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It’s a widespread belief that renewable energy can only make so much of an impact on the world without a side-by-side growth in the adoption of energy-storage technology, particularly rechargeable batteries.

Currently, many solar homeowners in the U.S. use lead-acid batteries to store self-generated power for use after the sun goes down. Spawned from the work of French physicist Gaston Planté in 1859, lead-acid batteries are the oldest type of rechargeable batteries, and are commonly used to help start car engines and power golf carts.

Despite its availability and the long history of lead-acid batteries, residential solar storage adoption in North America has been slow. Research analysts have suggested that when customers calculate the benefits of a solar power storage system, the payoff just hasn’t been there. But advanced-battery makers are joining forces with solar installers in hopes of changing that.

Among those leading the charge is San Mateo, Calif.-based, solar installer SolarCity. The company has partnered with Tesla Motors to utilize the electric vehicle maker’s battery technology. (Disclosure: SolarCity is an installer partner of SolarEnergy.net’s parent company, One Block Off the Grid.)

SolarCity is currently installing a 10 kilowatt-hour battery pack storage system through its pilot program in California. The system has a maximum power output of 5 kilowatts.

The company expects to have the first 100 systems installed by the end of the year, said Eric Carlson, senior director of grid system integration for SolarCity.

The company is contemplating offering its storage system in more markets by the end of the year. “But right now, that is certainly an aspiration,” Carlson said. Carlson also said the company is keeping mum on the system’s selling price until they are closer to market.

The biggest difference in SolarCity’s storage system, when compared to traditional storage systems, is that it uses lithium-ion batteries.

Consumers historically have had high confidence in lead-acid batteries, as they are a tried-and-tested technology. These batteries also boast a lower purchase price when compared to lithium-ion.

But lithium-ion batteries are believed to last longer than their lead-acid counterparts. They are also viewed as more efficient and capable of storing more solar power in a smaller space. As a result, the U.S. solar industry is increasingly turning to lithium-ion for residential storage.

SolarCity, as well as other companies, market their storage as a backup system to be used during a power outage or natural disaster. These companies also suggest consumers could save money with solar storage by reducing peak-usage charges on their utility bill.

The money savings would come when a customer uses power from their storage instead of the grid during higher rate, peak hours. Customers could then recharge their battery during lower rate, off-peak hours.

So how should a solar consumer evaluate if battery storage is right for them?

If consumers are strictly looking at the system for energy backup, “we can’t really quantify that,” said Steve Minnihan, a senior analyst who specializes in grid storage at Lux Research. “It’s more of an emotional response,” he said, that dictates whether a U.S. solar customer decides to purchase battery storage.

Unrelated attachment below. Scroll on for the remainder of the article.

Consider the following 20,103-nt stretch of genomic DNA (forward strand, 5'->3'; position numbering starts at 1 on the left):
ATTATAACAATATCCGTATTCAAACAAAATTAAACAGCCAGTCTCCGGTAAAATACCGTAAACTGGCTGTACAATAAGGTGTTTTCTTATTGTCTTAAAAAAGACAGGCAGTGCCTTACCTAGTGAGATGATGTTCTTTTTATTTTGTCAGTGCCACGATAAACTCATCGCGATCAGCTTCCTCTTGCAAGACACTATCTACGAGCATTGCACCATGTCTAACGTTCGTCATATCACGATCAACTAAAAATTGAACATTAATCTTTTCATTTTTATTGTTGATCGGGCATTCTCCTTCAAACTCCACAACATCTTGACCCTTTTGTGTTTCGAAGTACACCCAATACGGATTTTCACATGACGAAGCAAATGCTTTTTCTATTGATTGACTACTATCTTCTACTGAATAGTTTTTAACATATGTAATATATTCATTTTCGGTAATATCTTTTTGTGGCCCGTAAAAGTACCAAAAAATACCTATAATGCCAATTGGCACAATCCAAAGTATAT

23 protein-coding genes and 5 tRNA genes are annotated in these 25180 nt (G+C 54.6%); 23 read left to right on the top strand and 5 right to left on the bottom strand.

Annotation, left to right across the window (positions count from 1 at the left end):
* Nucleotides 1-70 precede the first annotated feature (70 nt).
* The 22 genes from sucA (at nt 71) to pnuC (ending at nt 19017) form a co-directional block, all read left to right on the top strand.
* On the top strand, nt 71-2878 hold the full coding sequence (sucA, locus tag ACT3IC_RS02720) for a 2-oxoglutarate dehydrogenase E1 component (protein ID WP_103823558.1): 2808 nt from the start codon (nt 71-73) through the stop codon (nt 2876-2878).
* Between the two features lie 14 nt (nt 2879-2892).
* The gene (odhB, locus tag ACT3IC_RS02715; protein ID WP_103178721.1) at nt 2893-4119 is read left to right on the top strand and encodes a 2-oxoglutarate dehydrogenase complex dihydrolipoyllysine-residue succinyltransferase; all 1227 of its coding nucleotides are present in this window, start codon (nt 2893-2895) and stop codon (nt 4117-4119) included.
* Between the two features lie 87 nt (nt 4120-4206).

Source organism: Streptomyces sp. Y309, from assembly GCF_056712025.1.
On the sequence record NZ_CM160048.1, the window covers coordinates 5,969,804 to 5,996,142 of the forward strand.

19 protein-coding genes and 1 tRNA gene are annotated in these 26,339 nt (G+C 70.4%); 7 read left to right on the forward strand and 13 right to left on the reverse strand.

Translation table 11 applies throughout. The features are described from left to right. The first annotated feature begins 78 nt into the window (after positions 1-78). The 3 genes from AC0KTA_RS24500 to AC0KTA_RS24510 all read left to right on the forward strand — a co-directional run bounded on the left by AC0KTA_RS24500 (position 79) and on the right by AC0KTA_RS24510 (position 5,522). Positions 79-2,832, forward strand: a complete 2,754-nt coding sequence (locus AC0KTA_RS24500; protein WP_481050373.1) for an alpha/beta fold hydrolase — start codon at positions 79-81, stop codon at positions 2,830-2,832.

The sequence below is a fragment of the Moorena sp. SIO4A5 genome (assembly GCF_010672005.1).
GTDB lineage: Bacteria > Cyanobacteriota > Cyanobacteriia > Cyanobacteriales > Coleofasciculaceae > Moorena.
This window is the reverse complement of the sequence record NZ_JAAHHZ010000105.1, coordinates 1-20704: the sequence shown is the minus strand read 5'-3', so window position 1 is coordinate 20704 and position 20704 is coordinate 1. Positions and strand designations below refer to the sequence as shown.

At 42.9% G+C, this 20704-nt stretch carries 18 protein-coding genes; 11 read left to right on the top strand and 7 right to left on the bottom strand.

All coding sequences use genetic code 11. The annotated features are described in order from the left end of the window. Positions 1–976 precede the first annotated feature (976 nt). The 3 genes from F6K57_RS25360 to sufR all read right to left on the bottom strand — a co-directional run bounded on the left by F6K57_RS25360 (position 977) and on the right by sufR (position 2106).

For homeowners looking at battery storage strictly from an investment standpoint, Minnihan said they should focus on the price difference between on-peak and off-peak pricing.

“If you have a battery that gives you 1 kilowatt-hour of juice that you could use however you saw fit, what’s the most amount of added money you could get from your rooftop solar installation?” he said. The answer will depend heavily on where a customer lives and the utility pricing to which they are subject, he said.

Minnihan also said homeowners should pay heavy attention to the kilowatt-hour capacity of the system, not just the kilowatt capacity when evaluating storage. Kilowatt indicates a battery’s power rating — how quickly it charges or discharges electricity. Kilowatt-hour reflects the amount of energy that can be stored in a battery and consumed in a given hour (Check out How to compare energy storage projects for a more detailed explanation).

Depending on the size of the system and its battery technology, residential solar storage can be as low as $3,500 and upwards of $13,000, said Anissa Dehamna, a senior research analyst at Navigant Research who focuses on energy storage technology.

“Truthfully, these systems are still quite expensive. They are a premium product,” Dehamna said.

Dehamna believes that U.S. consumers who show interest in residential storage often are folks who are not as price sensitive and have a strong interest in consuming self-generated energy.

But that can change. Government support through tax credits or incentives can offset storage costs in a meaningful way, Dehamna said.

Through its self-generation incentive program, California has become a U.S. leader in residential solar storage. For those purchasing advanced energy storage, like those made of lithium-ion batteries, they can get $1.80 per watt, which translates to $1,800 per kilowatt.

Earlier this month, the California Public Utilities Commission released a proposal that would require the Golden State to have 1.3 gigawatts of energy storage by 2020. A portion of those gigawatts is slated for residential storage. Should the proposal pass, the California residential storage market is expected to get another boost.

Increased market competition and storage manufactures reaching greater scale will also help drive prices down over time, Dehamna said, making storage a more alluring option for residential solar customers.

Original Article on Cooler Planet

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